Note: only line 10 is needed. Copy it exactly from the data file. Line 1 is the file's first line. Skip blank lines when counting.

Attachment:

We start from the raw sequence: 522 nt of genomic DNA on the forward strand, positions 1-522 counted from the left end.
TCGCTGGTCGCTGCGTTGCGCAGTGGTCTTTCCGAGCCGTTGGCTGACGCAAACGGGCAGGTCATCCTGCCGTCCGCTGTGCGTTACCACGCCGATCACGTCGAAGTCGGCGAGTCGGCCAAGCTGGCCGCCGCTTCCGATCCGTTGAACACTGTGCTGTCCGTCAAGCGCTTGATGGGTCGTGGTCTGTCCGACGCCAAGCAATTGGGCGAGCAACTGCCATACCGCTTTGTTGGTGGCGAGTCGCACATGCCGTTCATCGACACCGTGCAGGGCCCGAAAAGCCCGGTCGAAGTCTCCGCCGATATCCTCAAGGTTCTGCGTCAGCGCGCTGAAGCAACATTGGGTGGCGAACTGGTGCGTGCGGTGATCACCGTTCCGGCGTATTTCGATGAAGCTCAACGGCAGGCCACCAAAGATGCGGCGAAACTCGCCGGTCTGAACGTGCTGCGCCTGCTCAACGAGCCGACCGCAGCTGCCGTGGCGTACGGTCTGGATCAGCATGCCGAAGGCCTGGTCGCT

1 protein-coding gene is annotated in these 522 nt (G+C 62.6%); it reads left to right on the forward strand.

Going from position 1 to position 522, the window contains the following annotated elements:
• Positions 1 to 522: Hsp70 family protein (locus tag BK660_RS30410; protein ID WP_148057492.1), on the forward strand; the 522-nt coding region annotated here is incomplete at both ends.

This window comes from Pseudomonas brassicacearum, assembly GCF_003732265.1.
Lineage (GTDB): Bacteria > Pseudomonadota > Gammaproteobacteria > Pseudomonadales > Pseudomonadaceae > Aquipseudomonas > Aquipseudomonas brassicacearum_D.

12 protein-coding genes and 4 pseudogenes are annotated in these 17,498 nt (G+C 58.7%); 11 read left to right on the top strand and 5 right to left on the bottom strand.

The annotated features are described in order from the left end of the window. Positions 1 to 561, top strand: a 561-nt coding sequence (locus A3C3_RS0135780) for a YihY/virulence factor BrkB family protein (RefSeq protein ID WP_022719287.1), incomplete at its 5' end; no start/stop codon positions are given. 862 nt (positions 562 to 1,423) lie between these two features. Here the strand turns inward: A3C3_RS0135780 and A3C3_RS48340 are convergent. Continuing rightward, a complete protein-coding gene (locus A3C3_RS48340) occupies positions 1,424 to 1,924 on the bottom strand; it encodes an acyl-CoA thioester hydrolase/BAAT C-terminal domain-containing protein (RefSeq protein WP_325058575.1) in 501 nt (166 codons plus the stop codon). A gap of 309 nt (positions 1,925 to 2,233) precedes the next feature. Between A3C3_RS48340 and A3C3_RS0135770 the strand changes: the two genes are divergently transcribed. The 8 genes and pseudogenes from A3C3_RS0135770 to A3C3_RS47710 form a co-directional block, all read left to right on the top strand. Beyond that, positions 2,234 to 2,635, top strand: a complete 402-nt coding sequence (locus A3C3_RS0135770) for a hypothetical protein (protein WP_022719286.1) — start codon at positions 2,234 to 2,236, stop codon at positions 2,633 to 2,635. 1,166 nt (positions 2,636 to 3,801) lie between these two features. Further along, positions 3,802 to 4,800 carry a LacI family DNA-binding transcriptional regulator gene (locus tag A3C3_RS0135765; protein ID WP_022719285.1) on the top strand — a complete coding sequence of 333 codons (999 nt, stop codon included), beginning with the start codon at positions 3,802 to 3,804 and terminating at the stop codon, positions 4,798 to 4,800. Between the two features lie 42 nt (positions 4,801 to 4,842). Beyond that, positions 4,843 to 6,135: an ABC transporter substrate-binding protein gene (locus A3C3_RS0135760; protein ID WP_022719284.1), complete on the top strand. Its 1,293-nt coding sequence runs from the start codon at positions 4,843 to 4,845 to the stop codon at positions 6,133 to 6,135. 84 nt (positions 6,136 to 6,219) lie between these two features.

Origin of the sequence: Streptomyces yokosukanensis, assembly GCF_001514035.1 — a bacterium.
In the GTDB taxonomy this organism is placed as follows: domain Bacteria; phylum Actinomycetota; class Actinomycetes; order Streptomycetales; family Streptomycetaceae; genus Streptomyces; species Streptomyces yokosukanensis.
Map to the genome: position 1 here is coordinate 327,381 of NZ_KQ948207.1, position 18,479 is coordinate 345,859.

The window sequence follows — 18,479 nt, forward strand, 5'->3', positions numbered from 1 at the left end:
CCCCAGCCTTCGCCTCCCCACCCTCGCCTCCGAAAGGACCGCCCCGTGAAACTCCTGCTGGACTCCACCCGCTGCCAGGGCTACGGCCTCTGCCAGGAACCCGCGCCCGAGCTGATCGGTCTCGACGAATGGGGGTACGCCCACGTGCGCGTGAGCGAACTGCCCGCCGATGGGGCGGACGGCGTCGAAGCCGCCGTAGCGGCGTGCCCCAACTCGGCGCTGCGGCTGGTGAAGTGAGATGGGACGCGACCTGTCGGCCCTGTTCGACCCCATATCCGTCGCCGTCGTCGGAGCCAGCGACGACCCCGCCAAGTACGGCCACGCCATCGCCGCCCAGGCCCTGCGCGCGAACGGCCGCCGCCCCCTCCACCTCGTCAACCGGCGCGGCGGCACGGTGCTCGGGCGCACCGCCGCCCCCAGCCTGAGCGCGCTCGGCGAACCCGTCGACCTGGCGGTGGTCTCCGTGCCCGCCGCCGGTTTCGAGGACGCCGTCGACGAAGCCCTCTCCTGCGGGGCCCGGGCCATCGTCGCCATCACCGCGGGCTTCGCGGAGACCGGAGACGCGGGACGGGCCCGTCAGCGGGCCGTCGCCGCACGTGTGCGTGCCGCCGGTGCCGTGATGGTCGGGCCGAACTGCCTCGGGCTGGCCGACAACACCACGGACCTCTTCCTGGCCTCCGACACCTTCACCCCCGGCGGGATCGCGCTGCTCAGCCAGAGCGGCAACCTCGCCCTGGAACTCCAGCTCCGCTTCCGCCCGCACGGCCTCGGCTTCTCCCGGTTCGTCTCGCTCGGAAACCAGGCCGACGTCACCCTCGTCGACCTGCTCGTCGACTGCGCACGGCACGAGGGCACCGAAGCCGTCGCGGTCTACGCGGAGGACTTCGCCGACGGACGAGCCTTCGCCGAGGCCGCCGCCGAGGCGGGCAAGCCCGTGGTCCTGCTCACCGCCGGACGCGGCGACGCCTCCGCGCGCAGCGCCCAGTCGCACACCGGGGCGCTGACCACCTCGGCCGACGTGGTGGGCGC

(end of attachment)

Origin of the sequence: Streptomyces yokosukanensis, assembly GCF_001514035.1 — a bacterium.